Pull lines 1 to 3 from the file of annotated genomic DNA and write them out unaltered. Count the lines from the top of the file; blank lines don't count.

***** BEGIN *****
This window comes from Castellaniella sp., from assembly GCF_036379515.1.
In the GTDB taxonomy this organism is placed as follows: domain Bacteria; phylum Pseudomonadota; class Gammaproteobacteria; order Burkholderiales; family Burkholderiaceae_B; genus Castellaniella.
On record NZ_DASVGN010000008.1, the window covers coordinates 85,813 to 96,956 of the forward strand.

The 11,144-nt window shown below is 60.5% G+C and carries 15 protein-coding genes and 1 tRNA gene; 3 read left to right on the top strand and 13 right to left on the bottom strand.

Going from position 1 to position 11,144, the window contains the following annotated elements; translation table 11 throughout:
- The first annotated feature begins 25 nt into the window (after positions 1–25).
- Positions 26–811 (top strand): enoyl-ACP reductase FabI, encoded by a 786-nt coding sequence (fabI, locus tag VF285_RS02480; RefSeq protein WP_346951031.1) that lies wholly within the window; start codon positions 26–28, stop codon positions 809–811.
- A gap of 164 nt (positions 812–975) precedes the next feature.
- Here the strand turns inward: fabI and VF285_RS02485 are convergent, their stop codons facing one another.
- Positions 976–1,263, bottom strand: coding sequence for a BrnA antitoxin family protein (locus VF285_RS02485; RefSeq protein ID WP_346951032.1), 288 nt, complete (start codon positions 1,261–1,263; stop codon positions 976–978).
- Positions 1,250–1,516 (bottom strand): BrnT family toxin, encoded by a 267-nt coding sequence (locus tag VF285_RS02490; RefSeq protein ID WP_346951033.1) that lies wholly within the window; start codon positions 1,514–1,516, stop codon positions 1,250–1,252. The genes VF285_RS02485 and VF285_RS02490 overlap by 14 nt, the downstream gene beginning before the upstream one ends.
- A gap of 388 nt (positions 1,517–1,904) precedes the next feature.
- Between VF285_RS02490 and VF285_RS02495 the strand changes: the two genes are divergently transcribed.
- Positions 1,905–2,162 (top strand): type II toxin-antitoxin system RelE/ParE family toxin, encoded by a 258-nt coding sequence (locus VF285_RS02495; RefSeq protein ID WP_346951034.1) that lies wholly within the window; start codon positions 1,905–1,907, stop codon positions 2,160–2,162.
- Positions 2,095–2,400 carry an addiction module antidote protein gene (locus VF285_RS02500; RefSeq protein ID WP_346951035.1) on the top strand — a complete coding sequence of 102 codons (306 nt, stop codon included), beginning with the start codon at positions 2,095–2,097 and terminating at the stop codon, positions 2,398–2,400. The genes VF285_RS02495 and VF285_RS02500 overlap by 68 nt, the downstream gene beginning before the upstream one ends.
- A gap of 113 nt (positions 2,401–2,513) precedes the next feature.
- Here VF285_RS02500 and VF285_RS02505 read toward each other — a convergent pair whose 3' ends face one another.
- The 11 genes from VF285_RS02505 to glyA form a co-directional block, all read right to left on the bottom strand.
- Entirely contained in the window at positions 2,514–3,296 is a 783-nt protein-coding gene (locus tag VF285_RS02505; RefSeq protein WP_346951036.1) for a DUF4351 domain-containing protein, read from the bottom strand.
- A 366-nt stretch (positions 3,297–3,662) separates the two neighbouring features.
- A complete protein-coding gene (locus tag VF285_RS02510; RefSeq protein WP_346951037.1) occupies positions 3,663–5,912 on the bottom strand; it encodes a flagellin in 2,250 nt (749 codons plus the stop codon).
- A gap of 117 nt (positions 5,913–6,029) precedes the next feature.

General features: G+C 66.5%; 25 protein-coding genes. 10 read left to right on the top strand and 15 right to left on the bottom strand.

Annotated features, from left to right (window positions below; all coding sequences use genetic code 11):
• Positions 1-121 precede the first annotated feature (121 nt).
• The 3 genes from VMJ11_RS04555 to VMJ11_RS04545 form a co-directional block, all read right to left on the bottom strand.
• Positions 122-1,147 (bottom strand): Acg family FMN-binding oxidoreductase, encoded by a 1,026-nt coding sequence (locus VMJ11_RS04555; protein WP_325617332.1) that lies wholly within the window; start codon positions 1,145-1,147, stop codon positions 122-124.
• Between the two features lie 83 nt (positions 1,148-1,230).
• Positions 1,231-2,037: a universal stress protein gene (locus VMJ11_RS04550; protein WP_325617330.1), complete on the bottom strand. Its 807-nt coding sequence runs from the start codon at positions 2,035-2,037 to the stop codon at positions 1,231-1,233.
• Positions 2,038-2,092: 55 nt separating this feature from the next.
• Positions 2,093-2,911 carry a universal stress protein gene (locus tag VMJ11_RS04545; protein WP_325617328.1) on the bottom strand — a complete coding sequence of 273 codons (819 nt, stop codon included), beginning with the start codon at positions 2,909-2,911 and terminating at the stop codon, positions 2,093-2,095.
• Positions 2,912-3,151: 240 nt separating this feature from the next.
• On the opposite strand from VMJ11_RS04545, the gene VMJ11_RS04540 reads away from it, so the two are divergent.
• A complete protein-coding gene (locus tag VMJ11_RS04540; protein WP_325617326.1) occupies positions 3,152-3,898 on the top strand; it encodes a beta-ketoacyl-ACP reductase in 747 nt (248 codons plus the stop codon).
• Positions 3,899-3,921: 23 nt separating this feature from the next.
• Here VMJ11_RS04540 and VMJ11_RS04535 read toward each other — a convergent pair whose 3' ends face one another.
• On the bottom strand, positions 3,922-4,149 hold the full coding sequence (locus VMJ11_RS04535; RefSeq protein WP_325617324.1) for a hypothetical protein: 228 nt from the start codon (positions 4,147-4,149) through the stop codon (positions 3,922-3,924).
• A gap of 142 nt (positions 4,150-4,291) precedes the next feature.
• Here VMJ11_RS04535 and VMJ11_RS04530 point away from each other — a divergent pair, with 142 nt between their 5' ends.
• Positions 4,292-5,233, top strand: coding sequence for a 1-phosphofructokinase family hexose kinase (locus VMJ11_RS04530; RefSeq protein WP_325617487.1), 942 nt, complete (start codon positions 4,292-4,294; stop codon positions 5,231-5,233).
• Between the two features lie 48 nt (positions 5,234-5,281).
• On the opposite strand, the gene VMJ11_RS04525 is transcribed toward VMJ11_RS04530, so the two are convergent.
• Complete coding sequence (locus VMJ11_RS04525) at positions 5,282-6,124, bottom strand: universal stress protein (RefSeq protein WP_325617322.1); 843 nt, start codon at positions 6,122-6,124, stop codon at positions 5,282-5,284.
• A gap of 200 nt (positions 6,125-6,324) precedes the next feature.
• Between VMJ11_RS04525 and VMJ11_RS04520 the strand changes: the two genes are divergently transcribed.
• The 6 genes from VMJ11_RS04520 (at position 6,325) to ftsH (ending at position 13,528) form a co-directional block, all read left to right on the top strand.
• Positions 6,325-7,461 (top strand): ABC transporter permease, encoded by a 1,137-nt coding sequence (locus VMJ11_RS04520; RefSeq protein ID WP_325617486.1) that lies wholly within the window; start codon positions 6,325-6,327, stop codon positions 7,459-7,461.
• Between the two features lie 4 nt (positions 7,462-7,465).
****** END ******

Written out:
This window comes from Castellaniella sp., from assembly GCF_036379515.1.
In the GTDB taxonomy this organism is placed as follows: domain Bacteria; phylum Pseudomonadota; class Gammaproteobacteria; order Burkholderiales; family Burkholderiaceae_B; genus Castellaniella.
On record NZ_DASVGN010000008.1, the window covers coordinates 85,813 to 96,956 of the forward strand.